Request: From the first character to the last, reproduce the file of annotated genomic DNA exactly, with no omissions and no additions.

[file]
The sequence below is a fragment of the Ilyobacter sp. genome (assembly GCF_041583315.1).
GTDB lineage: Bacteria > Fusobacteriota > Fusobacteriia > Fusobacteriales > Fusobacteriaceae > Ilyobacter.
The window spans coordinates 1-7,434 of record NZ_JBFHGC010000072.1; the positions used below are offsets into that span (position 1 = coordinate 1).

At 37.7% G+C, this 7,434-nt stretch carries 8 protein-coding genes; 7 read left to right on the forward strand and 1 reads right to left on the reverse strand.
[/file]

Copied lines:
The sequence below is a fragment of the Ilyobacter sp. genome (assembly GCF_041583315.1).
GTDB lineage: Bacteria > Fusobacteriota > Fusobacteriia > Fusobacteriales > Fusobacteriaceae > Ilyobacter.
The window spans coordinates 1-7,434 of record NZ_JBFHGC010000072.1; the positions used below are offsets into that span (position 1 = coordinate 1).

At 37.7% G+C, this 7,434-nt stretch carries 8 protein-coding genes; 7 read left to right on the forward strand and 1 reads right to left on the reverse strand.